Cuban military doctrine still dictates that its major adversary must be the United States. The small size of the country and its closed-cycle economic system, made imperative that the national defense be made into a national movement, such as it is in Israel to some extent. The principal assignment given to FAR forces as assigned by the Minister of the Revolutionary Armed Forces, currently headed by interim President Raul Castro, is the defense of the national territorial integrity of Cuba; a far cry from the days when Cuba could concentrate its armed forces on exporting revolutionary ideas to other continents. Economic support for the country, as well as civilian assistance tasks have become another main mission of the FAR. The Cuban Army has increased in the last decade its level of economic and social engagements with the civilian population. Construction, manufacturing, health, and transportation services are taking more time and resources out of the FAR, thus diminishing their conventional capabilities. The Cuban Army active duty force strength is estimated at 35,000 men, most of them conscripts, serving terms of two years. Cuba’s tactical reserve forces are in the 39,000 range, also consisting of mainly conscripts. They serve for a period of forty-five days per year. Added to this total, is the Territorial Militia, a civilian reserve force of nearly one million, consisting mostly of youths and older civil servants. The FAR today is mainly an armor and artillery force. FAR possesses four to five elite armed brigades as the backbone of its structure. These forces are assisted by nine mechanized infantry brigades with one artillery, one armored, three mechanized infantry, and one air defense artillery regiment in support. The complete force readiness level is low due to reduced training. The FAR mainstay platform is the battle tank. Current reports of Cuba’s main battle tank strength puts it at 900 units, distributed between T-34s, T-54s and 55s, and T-62s; all Soviet made and currently obsolete by Western standards. The FAR possesses a limited number of the PT-76 light tanks as well as some BRDM-2 reconnaissance vehicles. The FAR forces relies on the venerable BTR-40, 50, 60, and 152s; as its main personnel carrier. Estimates put the BTR strength at 700 vehicles. The Cuban Army possesses one of the largest inventories of artillery systems. Towed artillery systems in FAR’s arsenal are estimated at 500 units divided between the ZIS-3 76mm, the M1938 122mm, the D-30 130mm, and the M-1937 152mm. They also posses a small number of self-propelled artillery, around forty 122mm 2S1 and 152mm 2S3. Reportedly, the FAR also possesses 150 to 175 multiple rocket launcher system, mainly the BM-21 122mm. The number of M-41 88mm and the M-38/43 120mm mortars are estimated to be at one thousand. The FAR also have a small quantity of AT-1 Snapper and AT-3 Sagger anti-tank guided missile systems available to them. The Air Defense Forces of the FAR is equipped with 400 anti-aircraft artillery pieces, the backbone being the 23mm ZU-23 and the 30mm M-53 guns. They have a total inventory of nearly 300 surface-to-air missile platforms which includes the SA-6,7,8,9,13,14, and 16. An estimated 75% of the FAR military equipment is in storage. Economic problems have led to the cannibalization of equipment to support the active duty forces and to cover shortages in spare parts as well as a sharp decline in training, thus reducing the readiness and operational capability of the force. The FAR is no longer capable of mounting an effective operation beyond battalion level.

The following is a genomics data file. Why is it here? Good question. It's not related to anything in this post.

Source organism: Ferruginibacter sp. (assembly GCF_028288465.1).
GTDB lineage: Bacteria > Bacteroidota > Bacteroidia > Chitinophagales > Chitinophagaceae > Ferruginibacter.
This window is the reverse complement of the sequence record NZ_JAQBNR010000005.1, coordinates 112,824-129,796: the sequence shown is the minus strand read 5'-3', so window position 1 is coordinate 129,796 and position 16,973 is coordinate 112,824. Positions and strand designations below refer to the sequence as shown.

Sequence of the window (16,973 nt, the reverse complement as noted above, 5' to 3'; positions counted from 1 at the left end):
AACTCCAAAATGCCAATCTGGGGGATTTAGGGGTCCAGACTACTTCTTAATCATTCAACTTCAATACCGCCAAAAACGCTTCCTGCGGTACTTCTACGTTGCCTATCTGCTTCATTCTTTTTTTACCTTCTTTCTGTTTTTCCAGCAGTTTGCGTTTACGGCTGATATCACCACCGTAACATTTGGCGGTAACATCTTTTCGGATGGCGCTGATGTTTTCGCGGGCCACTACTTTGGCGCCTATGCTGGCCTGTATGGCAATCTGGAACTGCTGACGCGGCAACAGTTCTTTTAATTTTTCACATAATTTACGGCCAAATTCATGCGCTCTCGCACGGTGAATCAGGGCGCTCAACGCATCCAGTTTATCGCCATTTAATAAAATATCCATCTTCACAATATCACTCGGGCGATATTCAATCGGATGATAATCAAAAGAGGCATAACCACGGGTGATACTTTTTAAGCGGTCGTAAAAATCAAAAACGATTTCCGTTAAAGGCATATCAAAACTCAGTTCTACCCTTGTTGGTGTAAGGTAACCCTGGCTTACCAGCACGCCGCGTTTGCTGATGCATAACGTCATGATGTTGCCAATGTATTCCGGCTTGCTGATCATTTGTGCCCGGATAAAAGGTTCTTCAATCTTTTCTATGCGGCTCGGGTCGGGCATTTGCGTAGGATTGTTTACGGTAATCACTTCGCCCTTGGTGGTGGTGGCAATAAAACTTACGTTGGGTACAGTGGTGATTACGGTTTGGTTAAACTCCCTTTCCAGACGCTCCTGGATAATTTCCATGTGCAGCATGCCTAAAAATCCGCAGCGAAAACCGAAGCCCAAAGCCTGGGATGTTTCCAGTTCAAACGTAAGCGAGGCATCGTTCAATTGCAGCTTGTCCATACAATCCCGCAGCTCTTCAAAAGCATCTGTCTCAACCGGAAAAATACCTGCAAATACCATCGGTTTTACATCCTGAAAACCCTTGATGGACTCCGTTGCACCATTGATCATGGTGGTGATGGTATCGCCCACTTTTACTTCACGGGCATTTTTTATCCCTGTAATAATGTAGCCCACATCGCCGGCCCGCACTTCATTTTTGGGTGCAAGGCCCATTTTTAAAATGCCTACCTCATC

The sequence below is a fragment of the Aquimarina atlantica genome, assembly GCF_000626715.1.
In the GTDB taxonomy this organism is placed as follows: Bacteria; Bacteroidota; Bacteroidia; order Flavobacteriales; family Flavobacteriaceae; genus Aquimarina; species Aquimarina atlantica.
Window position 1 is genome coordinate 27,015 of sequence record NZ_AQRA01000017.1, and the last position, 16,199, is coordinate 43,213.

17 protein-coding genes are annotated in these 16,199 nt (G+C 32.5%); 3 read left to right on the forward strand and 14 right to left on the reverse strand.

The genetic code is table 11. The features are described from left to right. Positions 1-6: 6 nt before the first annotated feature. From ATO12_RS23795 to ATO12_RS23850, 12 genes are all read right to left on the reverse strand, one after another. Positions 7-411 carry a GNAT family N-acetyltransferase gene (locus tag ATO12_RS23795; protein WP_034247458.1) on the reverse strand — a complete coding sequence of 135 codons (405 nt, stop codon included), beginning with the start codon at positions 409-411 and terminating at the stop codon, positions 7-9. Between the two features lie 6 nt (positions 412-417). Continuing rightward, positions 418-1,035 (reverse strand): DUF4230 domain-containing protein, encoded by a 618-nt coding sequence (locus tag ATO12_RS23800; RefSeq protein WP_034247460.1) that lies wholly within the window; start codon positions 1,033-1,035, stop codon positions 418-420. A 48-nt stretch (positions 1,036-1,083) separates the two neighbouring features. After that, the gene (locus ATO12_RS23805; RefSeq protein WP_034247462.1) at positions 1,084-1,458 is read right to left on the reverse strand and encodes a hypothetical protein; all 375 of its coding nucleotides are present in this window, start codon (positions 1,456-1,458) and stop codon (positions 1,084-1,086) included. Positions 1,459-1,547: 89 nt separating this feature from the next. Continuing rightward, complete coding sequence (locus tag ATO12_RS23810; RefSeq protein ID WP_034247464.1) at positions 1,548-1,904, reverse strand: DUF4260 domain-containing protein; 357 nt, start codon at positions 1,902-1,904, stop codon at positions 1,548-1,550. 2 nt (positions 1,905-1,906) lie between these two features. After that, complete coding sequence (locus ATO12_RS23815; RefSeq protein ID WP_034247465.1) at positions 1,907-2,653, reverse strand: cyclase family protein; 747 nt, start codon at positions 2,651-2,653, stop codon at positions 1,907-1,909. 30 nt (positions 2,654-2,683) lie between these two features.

The Cuban Navy, as with the Army, was once one of the most feared forces in the Caribbean and Central America area of operation. The size of the forces have been steadily reduced in the past years, from 5,000 men in 1999 to around 3,000 today, plus 550 Navy Infantry Troops. Its vessel inventory consists of one Pauk II fast Patrol Craft equipped with one 76mm gun, four anti-submarine torpedo tubes and two anti-submarine weapon rocket launchers. It also possesses four Osa II missile boats to go along with 6 mine sweeper boats. There is also a smaller number of coastal boats as well as one intelligence collection vessel. For the first time since the 1960s, the Cuban Navy did not operate a submersible vessel. Coastal defenses comprised 122mm and 130mm artillery pieces and two SS-C3 systems. The reductions in personnel, equipment and training have left the Navy with no offensive capabilities. It can not operate outside its territorial waters and should be no deterrence against any foe. The most it can hope to accomplish in case of an emergency is to harass undefended civilian vessels. This is the same stage that the Cuban Air Force finds itself. Reduction in both manpower and equipment, the latter due to the lack of resources to maintain the aircraft air-operational have left the Air Force a shell of its former self. The service is staffed by 8,000 men and it operates an air inventory of 130+ aircraft. Of them, only 20 to 25 are operational. The backbone of the forces are the obsolete MiG-21 and 21F, supplemented by the MiG-23MF and around six MiG-29. Its helicopter fleet consists of 44 to 46 Mi-8/-17, plus 5 Mi-14 helicopter gun ships; its transport force of 8 An-2’s, 1 An-24, 15 An-26’s, 1 An-30, 2 An-32’s, 4 Yak-40’s and, 2 IL-76’s are mainly used for civilian transportation. The air-to-air missile inventory is believed to consist of AA 2, 7, 8, 10, and 11. Their air defense capability surrounds 13 active SA-2 and SA-3 surface-to-air missile battery sites. The majority of them center around Havana. This force is incapable of defending Cuban national airspace against an enemy with high performance military aircraft at its disposal. Because pilot training had been cut short and a lack of significant flying time by the Cuban pilots, Cuba would have to rely heavily on its network of surface-to-air missile systems to respond to any attacking force.